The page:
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"Receiving this award helps to erase the pain of insults, death threats and lawsuits," says UCI Distinguished Professor Elizabeth Loftus, whose research findings and courtroom testimony on the malleability of human memory have been controversial. Hoang Xuan Pham / UCI

UCI professor awarded 2016 John Maddox Prize for Standing up for Science

Elizabeth Loftus is recognized for pioneering work on malleability of human memory

Irvine, Calif., Nov. 17, 2016 – Elizabeth Loftus, Distinguished Professor of psychology & social behavior and criminology, law & society at the University of California, Irvine, was awarded the international John Maddox Prize for Standing up for Science today in London. Best known for her groundbreaking work on the “misinformation effect” – in which the memories of eyewitnesses are altered by exposure to incorrect information about events – she was also honored for her pioneering research on the creation and nature of false memories.

“I could hardly contain my excitement when I first learned that I would receive the prize, especially since it recognizes the work of people who promote sound, credible science that bears on a matter of public interest and who have faced tough challenges in the process,” Loftus said.

Now in its fifth year, the John Maddox Prize for Standing up for Science is a joint initiative of the international scientific journal Nature, of which Maddox was editor for 22 years; the Kohn Foundation, whose founder, Sir Ralph Kohn, was a personal friend of Maddox’s; and the charity Sense about Science, where Maddox served as a trustee until his death in 2009.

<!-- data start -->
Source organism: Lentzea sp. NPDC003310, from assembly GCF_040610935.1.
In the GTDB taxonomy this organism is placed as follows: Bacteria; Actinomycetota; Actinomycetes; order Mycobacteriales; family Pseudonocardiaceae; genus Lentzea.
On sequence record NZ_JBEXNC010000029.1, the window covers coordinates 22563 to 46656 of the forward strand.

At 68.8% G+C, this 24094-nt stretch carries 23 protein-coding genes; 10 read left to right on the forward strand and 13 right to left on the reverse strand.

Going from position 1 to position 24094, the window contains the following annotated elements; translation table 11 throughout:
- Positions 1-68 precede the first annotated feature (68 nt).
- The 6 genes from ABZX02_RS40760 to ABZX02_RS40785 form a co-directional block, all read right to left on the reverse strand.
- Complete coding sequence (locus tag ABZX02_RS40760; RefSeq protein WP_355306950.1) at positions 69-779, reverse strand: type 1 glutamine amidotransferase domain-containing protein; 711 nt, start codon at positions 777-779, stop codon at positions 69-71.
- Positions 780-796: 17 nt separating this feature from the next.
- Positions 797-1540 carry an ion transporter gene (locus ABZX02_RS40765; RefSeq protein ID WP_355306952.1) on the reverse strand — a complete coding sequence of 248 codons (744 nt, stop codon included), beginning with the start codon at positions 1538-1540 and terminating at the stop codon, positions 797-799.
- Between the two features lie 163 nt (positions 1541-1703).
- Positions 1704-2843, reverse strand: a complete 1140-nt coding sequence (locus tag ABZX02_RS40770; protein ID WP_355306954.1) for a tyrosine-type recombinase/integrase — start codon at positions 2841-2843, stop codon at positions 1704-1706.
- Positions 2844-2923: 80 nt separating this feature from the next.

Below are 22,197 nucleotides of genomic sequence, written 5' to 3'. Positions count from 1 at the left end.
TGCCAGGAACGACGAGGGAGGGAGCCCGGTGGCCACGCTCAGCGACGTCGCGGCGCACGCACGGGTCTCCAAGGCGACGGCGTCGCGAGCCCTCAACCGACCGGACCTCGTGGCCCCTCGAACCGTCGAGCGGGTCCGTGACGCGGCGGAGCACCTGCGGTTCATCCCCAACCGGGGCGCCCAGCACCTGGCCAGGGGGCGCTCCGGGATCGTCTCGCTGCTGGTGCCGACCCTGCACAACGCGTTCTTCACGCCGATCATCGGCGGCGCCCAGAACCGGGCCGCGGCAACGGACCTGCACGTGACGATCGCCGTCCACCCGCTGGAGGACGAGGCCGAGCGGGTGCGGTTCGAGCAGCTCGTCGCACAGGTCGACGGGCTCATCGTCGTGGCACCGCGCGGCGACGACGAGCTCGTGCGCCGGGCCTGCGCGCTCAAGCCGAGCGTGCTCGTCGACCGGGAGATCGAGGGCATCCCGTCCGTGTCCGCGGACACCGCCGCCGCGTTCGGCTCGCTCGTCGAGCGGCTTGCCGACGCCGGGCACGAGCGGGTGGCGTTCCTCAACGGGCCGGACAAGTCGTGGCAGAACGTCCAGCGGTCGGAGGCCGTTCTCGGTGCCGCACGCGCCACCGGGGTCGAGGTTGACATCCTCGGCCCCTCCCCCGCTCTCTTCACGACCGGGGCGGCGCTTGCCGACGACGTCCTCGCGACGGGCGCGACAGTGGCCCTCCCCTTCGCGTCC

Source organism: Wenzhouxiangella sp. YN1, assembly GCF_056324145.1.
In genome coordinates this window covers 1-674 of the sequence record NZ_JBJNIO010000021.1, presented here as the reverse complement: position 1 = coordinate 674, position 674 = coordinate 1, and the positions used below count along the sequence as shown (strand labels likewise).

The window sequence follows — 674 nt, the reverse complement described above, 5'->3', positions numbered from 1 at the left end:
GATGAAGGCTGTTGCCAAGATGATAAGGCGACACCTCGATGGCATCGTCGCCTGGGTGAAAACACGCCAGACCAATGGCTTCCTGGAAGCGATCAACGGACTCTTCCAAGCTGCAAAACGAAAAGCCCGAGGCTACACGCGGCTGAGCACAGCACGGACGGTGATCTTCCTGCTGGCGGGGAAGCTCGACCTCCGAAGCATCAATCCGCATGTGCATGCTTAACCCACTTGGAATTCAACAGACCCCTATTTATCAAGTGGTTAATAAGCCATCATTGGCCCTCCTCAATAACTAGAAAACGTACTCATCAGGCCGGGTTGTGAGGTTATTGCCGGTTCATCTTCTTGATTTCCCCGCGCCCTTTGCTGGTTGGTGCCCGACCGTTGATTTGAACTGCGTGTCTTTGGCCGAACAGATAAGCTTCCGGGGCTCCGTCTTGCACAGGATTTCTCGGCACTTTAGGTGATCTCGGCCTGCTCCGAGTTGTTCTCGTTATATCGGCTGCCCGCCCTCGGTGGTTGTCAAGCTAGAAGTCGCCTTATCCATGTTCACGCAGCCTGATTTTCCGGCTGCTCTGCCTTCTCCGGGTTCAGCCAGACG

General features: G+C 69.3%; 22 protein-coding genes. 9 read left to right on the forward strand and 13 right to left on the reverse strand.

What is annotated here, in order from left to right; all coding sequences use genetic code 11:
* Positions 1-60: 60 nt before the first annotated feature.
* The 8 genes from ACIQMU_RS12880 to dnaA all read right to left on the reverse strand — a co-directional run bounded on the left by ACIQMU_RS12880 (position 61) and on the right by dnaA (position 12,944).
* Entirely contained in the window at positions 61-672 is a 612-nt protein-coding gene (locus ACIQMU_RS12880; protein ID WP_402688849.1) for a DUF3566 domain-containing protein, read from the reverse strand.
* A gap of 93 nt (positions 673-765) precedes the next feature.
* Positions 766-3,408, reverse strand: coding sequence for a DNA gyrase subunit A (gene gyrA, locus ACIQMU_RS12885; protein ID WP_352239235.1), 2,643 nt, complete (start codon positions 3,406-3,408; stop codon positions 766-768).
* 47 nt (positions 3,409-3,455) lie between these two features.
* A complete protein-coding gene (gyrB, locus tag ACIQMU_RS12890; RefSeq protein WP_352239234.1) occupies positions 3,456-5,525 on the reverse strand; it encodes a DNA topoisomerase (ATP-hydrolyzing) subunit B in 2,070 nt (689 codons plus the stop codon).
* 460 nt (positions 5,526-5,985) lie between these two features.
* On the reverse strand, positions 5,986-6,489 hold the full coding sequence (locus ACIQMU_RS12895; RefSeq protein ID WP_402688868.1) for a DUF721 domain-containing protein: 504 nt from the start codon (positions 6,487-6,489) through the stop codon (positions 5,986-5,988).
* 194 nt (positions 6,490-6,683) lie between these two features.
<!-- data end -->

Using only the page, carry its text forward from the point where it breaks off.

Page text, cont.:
“Standing up for psychological science in general and research on memory in particular has brought a good deal of antagonism my way,” Loftus said. “Receiving this award helps to erase the pain of insults, death threats and lawsuits. And I love the idea that my CV will forever contain the name of the late Sir John Maddox, respected by all for his tireless defense of science.”

About the University of California, Irvine: Founded in 1965, UCI is the youngest member of the prestigious Association of American Universities. The campus has produced three Nobel laureates and is known for its academic achievement, premier research, innovation and anteater mascot. Led by Chancellor Howard Gillman, UCI has more than 30,000 students and offers 192 degree programs. It’s located in one of the world’s safest and most economically vibrant communities and is Orange County’s second-largest employer, contributing $5 billion annually to the local economy. For more on UCI, visit www.uci.edu.

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